On Fri, Mar 12, 2004 at 05:02:10PM -0600, Eugene Lee wrote:
> I'm a little surprised.  I would think that resizing partitions is a
> common request, that the idea of growing one partition while shrinking
> another is not a new or rare notion.  Can anyone else share their views
> or experiences?  The list archives contain few comments on the subject.

Absolutely.  This is something that there is a great deal of pent up
demand for.  Consequently growfs(8) exists, which can extend a
filesystem.  Normally growfs(8) is used in a RAID environment, where
extra space can be added to a slice relatively easily.  However, it
can certainly be used on a regular harddrive.  You'll need to re-do
the partitioning as a separate job, and be very careful about the
whole job, as a misstep will possibly trash the whole disk.

While growfs(8) does it's job very well, there's some obvious areas
where it's functionality could be extended.  The first would be a
mechanism for being able to run growfs on a mounted filesystem.
That's hugely important for fileservers with very large filesystems
and hundreds of network clients.  Models for how to do this already
exist: for instance see the lockfs(1M) implementation from Solaris:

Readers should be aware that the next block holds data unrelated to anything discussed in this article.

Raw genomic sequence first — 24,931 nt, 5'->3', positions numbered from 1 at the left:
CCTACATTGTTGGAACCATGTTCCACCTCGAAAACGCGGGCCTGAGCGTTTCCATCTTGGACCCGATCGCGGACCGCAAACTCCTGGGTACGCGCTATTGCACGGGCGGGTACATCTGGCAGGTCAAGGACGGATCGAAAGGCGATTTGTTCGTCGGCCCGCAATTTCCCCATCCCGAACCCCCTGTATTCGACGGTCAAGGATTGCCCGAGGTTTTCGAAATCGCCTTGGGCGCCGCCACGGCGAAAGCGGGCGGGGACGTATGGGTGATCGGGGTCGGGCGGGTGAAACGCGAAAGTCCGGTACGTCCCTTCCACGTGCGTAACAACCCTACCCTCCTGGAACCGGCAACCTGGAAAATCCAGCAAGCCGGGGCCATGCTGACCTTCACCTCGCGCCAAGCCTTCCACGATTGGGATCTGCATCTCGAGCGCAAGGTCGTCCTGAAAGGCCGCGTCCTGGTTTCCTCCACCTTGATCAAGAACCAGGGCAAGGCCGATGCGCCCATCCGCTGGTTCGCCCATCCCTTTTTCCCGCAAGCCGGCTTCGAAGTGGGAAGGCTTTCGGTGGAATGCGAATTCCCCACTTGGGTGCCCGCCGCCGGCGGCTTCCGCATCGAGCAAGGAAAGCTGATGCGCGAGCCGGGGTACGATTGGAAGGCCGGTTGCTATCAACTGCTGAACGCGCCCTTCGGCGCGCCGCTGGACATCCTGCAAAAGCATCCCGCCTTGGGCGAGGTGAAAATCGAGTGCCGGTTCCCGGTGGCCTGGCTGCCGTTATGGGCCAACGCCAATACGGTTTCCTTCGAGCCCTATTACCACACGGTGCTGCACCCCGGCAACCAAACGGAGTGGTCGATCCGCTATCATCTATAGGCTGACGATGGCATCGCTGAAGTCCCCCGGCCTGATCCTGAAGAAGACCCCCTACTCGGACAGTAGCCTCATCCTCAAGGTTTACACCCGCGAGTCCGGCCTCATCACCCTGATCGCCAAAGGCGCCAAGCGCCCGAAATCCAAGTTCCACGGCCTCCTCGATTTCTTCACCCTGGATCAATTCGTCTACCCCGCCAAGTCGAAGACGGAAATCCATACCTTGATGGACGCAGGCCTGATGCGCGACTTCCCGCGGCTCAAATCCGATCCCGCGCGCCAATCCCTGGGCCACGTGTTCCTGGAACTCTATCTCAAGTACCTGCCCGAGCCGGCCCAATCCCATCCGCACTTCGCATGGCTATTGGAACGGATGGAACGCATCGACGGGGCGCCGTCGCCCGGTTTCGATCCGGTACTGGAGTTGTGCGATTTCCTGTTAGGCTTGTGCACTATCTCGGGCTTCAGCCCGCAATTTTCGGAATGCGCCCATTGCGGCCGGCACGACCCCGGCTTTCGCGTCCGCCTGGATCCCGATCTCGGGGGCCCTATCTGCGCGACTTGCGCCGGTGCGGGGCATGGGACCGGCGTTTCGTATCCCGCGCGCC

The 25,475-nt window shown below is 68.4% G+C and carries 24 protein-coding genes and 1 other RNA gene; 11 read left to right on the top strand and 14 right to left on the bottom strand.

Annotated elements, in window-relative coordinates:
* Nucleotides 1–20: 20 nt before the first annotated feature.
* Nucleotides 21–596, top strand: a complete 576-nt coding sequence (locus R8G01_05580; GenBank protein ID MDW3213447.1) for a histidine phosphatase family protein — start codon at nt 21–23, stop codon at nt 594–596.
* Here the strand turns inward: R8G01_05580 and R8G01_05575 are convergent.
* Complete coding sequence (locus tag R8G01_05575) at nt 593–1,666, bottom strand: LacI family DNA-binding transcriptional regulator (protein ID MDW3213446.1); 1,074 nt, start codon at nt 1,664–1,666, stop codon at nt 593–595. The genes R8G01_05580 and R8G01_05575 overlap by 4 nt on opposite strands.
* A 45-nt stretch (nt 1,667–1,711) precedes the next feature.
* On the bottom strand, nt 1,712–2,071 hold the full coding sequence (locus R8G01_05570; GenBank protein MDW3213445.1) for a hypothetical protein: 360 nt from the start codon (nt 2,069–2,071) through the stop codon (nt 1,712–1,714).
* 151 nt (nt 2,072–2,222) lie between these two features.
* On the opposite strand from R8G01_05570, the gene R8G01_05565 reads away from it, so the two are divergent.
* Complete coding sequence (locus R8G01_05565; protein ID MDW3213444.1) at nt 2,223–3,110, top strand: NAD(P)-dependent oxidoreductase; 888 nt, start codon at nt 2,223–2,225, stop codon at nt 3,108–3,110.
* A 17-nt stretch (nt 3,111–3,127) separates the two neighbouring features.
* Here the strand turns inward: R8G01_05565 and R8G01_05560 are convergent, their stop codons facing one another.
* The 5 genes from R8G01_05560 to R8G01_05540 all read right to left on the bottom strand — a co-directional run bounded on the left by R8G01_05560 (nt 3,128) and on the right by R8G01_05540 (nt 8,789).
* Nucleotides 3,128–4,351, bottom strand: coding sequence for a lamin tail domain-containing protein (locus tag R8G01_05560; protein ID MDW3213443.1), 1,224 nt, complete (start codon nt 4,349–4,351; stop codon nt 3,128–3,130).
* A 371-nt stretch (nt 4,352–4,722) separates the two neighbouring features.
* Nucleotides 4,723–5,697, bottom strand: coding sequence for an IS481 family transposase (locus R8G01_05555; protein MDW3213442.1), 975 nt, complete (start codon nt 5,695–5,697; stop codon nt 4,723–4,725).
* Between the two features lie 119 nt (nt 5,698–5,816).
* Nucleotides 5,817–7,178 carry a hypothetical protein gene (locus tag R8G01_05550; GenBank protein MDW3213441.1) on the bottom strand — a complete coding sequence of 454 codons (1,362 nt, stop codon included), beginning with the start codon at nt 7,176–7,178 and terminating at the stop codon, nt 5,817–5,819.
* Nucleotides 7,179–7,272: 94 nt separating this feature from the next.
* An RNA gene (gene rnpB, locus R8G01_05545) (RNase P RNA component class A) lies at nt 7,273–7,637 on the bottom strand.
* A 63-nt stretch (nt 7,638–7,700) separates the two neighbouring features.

The other obvious extension is 'shrinkfs' which at the moment can only
be achieved by backing up the partition and restoring it into a
smaller space.  The problem with shrinkfs is that it requires shifting
the on-disk data into a smaller region, something which is
intrinsically much more difficult than just providing an extra chunk
of empty space.  As far as I know, no one has yet managed to produce a
working shrinkfs implementation under any sort of Unix or Unix derived



Dr Matthew J Seaman MA, D.Phil.                       26 The Paddocks
                                                      Savill Way
PGP: http://www.infracaninophile.co.uk/pgpkey         Marlow
Tel: +44 1628 476614                                  Bucks., SL7 1TH UK

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